The opto-isolater (from another followup) is a good suggestion too.
    [ ... ]

    Personally -- I would simply use the "pocket" canned cycle, making the pocket the whole size of the workpiece -- or a little larger if it sticks above the vise. It has the milling pattern you want, it starts at a given height, and goes down in reasonable sized steps.
    Yes -- it will be cutting air part of the time -- but unless you want to write a custom program detailing all the projections on the workpiece, I think that the pocket makes sense.
    Hmm ... even if it does not stick above the pocket, clamp some sacrificial material between the vise jaws and the workpiece, and size the pocket so it does not reach all the way to the jaws.

    Pocket routines are rectangular spirals, which seems to be what you want -- unless your workpiece is round. You didn't say. :-)
    And -- you might want to pocket down to about 0.020" above the intended size, and then cut via zig-zags a bit longer than the full workpiece length to get a slightly nicer appearance of parallel milling lines.

    Good.
    Enjoy,         DoN.
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On Thu, 26 Aug 2010 23:33:14 -0500, Ignoramus29468

Fun! Have you figured out storage and recycling for same, yet?

First eliminate the known possible causes, then scope it to find out if a nasty noise is actually present. Then ask an EE for help.

I think that's why many routines are circular (well, rectangular) in nature, presenting the cuttable material to the flutes in the proper direction.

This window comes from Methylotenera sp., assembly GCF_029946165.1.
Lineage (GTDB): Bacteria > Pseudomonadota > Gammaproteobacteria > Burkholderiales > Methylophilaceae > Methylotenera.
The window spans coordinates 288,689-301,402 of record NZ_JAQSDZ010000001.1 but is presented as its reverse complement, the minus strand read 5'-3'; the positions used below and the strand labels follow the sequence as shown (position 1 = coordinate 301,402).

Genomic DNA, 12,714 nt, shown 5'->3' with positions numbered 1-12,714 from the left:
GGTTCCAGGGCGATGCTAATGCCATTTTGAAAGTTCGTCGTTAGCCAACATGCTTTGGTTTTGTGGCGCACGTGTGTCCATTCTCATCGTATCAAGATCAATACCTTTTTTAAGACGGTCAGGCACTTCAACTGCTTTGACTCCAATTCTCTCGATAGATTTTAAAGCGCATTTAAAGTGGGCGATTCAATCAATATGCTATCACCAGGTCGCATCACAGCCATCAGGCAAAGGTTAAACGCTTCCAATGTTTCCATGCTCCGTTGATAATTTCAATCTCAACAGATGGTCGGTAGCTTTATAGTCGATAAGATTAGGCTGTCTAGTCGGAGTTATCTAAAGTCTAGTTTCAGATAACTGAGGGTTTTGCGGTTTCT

Yeah, that's what I meant above.

Chips is chips, eh? Carry on!
-- If we attend continually and promptly to the little that we can do, we shall ere long be surprised to find how little remains that we cannot do. -- Samuel Butler
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On Sat, 28 Aug 2010 09:32:09 -0700, Larry Jaques

Having a proper ocilloscope helps a lot too.
Gunner
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wrote:

So what model are you going to be selling to him, Gunner? ;)
-- If we attend continually and promptly to the little that we can do, we shall ere long be surprised to find how little remains that we cannot do. -- Samuel Butler
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On Sat, 28 Aug 2010 18:17:52 -0700, Larry Jaques

Since Ive got 5-7 or so...if he wants one..after he learns what he needs, Id simply send him one for shipping and maybe a swap for something.
But I dont have any storage scopes, which may be what is needed.
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Ignoramus29468 wrote:

Twisted pairs won't work on a PWM drive, where there are 80 V transitions in a couple hundred ns on one wire. The PWM transitions are not truly differential, so they don't cancel out. The dv/dt is huge on these things, so they act as serious radio transmitters. My own servo amps have L-C output filters to drastically cut down on the EMI problem, I am just amazed that so few other commercial units do this.
You could put ferrite cores over the wires, or use shielded cable either on the motor wires or the limit switch wires. I'm kind of surprised there is a problem, as the digital inputs on the PPMC DIO board are optoisolated, and those isolators are pretty slow.
Are you using normally open switch contacts? In that case, you have open-circuit wires acting as antennas. It would have been better for a few reasons to use normally closed contacts, so a dirty switch contact or broken wire would cause a fail-safe condition. It would also get rid of any floating-wire effects. Probably some capacitors to ground would solve the antenna problem.
Jon